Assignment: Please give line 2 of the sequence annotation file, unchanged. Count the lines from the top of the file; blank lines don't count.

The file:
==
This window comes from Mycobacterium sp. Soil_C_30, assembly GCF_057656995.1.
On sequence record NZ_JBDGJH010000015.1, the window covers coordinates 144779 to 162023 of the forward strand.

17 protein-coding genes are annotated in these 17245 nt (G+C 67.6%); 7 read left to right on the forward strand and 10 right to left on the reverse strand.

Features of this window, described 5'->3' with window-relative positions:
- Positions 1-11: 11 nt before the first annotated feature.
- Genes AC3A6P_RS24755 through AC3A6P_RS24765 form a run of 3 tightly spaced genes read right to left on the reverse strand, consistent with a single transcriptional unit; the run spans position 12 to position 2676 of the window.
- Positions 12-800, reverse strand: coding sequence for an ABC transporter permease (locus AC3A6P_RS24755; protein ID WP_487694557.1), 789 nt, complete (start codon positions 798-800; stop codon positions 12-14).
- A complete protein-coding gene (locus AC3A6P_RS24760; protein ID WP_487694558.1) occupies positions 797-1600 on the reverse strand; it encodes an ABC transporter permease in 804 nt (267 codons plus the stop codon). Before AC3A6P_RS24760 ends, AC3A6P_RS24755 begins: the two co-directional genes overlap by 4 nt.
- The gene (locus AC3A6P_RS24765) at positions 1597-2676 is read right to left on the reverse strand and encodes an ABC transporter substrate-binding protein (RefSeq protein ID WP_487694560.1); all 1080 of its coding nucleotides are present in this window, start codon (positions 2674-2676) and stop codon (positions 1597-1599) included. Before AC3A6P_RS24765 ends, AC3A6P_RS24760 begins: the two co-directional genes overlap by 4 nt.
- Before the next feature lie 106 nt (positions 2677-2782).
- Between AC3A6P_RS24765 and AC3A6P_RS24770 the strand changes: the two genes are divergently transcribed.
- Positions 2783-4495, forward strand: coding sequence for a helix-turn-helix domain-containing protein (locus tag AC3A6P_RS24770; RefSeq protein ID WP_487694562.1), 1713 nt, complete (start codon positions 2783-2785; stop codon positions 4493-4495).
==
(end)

On sequence record NZ_JBDGJH010000015.1, the window covers coordinates 144779 to 162023 of the forward strand.